The first stretch of the road from Bhutwal to Pokhara is in bad condition. The asphalt has gaps every now and then, which requires to cross rough mud patches very slowly. Other than that the road is fine. It is a curvy journey through lush green hills and we are able to quite comfortably reach Pokhara. Given that we drive in the late evening all shops and petrol stations are closed. We quietly observe our petrol needle getting closer and closer to zero. A villager offers us black petrol. But grace is with us and we find a tiny petrol station which is open, with buses and trucks lined up. After patient negotiation he offers to give us petrol for 2,000 NRI. Finally we reach Pokhara well past midnight. There are plenty of hotels around, specially next to the lake, so we easily find a very nice hotel and get a 50% discount.
Only the next day after passing massive long queues of cars, buses and motorbikes infront of petrol stations in Pokhara we understand that the mountain region of Nepal is in severe petrol shortage. Apparently after the earthquake China does not deliver petrol anymore, which leaves the whole mountain region in a severe petrol shortage and a vast growing petrol black market; as we can judge from the black smoke coming out from most of the engines of cars and buses passing us. (We also notice later on that each small petrol station towards Beni has an army solider sitting next to it). Watching the giant lines of cars at each petrol station we pass, we are speechless and realize only now our incredible luck of getting petrol in the middle of the night yesterday. No doubt, given our short time window due to our limited Nepalese car permission length we would have missed the chance to reach Muktinath if we were not miraculously gifted the chance to get petrol last night.
Pokhara to Beni
“Is it possible to drive in a normal car to Muktinath?” we ask the hotel staff in Pokhara. His answer is straight forward “No mam, impossible. The road starts to be in bad condition from Pokhara onwards. You need a jeep or bus”. I look at my friend, a few silent moments follow. “No way” we both conclude. “Let’s just go however far the car will take us. Then we decide from there what we will do next”. My inner German usually well planned nature repulses, but the desire to reach Muktinath is way too strong by now. The road to Beni drastically gets worse, with frequent mud patches and deep holes. Lucikly we can find one more petrol pump that agrees to give us petrol for 1,000 NRI. A great relief. We shall be all set for our journey now. The road passes a number of tiny villages and winds through countless mountains. It is a very picturesque setting. While we wind down from one of the hills, on the first glance it seems a dog is walking along the road. But then I realize, strongly grap my friends arm and squeeze it way too hard. With delay I can finally utter words. “Cheetah!” I shout. I can’t believe my eyes. The cheetah turns his face towards us while we pass him. “Do the villagers know there is a cheetah right next to their houses?” we ask in amazement. There is something truly touching when you see such a majestic powerful wild animal.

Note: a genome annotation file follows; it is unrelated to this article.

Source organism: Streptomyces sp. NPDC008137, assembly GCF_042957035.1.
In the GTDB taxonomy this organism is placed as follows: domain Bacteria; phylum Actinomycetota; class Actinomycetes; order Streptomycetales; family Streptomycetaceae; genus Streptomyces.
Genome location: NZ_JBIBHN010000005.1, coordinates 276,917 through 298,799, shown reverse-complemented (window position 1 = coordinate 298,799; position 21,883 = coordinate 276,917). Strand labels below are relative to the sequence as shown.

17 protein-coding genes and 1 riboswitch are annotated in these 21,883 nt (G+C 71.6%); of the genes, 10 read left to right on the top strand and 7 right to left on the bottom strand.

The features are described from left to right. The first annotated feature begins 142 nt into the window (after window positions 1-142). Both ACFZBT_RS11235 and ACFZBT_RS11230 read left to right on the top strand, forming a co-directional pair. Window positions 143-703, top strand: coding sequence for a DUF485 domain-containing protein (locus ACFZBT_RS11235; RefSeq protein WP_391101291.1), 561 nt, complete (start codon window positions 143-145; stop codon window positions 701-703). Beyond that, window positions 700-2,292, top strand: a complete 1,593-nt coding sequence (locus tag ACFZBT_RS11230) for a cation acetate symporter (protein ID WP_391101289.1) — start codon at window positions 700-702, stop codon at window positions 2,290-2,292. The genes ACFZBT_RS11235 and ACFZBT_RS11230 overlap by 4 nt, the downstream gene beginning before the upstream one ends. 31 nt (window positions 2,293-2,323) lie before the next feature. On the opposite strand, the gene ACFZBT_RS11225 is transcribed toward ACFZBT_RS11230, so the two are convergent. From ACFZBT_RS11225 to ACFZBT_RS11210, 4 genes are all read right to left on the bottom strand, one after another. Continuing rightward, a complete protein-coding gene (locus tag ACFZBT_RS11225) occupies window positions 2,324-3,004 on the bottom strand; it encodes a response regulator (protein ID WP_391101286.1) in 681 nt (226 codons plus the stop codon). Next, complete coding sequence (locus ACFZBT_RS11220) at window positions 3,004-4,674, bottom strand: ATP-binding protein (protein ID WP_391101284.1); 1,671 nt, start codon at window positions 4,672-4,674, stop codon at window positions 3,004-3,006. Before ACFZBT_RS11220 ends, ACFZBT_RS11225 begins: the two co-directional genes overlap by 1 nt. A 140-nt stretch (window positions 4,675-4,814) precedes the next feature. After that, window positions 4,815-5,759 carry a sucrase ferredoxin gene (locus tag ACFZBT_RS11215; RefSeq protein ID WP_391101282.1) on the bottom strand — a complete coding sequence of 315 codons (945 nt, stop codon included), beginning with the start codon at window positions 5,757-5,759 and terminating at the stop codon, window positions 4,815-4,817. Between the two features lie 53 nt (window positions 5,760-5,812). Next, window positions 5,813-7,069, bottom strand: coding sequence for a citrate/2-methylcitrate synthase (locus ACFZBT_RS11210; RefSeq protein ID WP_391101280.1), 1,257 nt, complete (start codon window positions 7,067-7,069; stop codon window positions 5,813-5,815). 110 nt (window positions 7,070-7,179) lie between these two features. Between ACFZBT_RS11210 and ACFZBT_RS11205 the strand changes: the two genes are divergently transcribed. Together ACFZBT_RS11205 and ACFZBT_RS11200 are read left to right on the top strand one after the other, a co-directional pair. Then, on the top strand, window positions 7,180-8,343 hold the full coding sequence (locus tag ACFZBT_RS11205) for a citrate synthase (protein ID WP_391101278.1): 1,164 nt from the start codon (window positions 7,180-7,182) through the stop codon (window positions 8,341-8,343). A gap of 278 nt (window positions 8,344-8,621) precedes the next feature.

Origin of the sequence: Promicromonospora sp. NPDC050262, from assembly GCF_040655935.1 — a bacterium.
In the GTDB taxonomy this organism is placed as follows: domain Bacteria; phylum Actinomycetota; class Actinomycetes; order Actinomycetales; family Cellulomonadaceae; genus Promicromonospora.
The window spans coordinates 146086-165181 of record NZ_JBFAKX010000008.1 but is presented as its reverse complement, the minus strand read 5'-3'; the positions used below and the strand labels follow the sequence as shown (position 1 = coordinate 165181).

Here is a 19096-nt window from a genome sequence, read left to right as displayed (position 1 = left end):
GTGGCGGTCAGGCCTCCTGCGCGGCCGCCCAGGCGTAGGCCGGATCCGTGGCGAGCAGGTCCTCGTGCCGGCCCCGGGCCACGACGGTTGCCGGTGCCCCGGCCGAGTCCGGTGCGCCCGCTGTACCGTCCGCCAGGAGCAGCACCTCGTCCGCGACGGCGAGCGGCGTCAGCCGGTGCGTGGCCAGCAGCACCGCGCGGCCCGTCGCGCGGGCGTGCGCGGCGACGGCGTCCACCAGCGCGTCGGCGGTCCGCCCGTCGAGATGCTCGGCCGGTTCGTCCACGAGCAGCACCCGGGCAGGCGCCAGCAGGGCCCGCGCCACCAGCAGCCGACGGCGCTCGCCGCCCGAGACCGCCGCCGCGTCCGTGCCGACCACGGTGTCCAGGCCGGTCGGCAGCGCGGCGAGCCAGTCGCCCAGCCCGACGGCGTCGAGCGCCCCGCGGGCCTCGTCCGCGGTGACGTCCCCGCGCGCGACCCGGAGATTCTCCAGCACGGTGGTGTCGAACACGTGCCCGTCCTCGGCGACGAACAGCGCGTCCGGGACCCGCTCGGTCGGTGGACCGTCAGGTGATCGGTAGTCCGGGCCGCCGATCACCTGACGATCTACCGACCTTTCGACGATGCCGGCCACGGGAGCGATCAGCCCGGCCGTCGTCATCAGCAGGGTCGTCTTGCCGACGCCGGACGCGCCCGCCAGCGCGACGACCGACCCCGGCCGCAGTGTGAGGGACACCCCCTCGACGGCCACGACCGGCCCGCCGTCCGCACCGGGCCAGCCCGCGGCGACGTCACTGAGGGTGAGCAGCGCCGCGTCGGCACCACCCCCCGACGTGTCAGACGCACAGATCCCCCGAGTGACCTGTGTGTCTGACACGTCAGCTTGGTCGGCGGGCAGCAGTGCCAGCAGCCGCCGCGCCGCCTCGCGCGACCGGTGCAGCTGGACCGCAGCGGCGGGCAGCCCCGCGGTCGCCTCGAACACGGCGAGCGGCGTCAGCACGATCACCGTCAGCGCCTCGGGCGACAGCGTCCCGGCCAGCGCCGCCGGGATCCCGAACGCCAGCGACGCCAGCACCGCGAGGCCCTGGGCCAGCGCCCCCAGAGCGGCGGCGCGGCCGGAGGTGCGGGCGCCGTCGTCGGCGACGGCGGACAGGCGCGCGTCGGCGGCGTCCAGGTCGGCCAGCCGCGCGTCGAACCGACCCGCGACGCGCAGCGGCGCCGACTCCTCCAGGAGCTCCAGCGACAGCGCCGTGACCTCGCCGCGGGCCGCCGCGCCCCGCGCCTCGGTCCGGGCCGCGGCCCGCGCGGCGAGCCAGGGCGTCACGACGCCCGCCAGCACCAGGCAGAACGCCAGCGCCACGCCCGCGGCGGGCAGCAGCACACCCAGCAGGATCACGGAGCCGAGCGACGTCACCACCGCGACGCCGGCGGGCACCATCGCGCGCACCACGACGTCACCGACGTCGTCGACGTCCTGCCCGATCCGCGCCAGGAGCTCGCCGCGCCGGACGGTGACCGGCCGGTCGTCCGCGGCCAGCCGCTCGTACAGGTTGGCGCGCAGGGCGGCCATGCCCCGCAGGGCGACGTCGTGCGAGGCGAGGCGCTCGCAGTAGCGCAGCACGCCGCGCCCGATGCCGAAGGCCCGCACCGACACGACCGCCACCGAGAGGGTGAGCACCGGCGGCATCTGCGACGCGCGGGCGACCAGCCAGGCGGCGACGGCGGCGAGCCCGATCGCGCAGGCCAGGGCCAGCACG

[ Travel Note: Fill up on petrol before entering the mountain region. You must have a full petrol tank. I also highly recommend to carry additional petrol canisters along with you. Most cars carried some. The chance to find a petrol station that agrees to give you at least a small amount of petrol is very slim. / You will not find any ATM machine nor decent restaurants on the way. So whatever you need try to get it in Pokhara. Beni also has two ATM machines, of which only one worked for my card and they are both closed during the night. ]
Beni to Jomson